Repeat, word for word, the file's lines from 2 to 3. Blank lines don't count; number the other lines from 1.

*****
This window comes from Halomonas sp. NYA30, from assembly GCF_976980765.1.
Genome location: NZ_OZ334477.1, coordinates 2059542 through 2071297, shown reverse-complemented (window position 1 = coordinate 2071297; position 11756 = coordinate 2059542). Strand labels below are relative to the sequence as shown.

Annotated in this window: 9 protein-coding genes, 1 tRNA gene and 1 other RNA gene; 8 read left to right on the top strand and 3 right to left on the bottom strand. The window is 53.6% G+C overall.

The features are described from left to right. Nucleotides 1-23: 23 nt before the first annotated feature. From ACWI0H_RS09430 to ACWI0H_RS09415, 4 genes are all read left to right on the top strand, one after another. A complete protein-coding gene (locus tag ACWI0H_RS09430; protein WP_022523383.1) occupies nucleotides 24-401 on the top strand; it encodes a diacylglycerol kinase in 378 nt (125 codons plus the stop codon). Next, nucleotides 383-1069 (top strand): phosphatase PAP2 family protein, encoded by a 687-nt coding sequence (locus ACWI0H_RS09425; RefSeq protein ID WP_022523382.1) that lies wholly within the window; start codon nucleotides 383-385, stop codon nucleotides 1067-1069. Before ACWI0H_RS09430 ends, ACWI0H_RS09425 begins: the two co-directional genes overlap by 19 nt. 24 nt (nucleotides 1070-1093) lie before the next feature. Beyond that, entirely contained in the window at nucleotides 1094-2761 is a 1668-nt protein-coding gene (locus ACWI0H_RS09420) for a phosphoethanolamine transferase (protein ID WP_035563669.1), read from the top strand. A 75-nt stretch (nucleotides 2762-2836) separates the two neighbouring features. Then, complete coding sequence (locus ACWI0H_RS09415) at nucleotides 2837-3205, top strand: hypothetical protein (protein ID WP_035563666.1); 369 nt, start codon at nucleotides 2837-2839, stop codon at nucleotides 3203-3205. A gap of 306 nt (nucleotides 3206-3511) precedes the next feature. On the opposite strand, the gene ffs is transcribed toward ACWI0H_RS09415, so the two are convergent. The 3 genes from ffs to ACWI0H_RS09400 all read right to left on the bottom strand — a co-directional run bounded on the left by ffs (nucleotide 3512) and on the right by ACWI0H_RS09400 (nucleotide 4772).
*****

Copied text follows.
Genome location: NZ_OZ334477.1, coordinates 2059542 through 2071297, shown reverse-complemented (window position 1 = coordinate 2071297; position 11756 = coordinate 2059542). Strand labels below are relative to the sequence as shown.

Annotated in this window: 9 protein-coding genes, 1 tRNA gene and 1 other RNA gene; 8 read left to right on the top strand and 3 right to left on the bottom strand. The window is 53.6% G+C overall.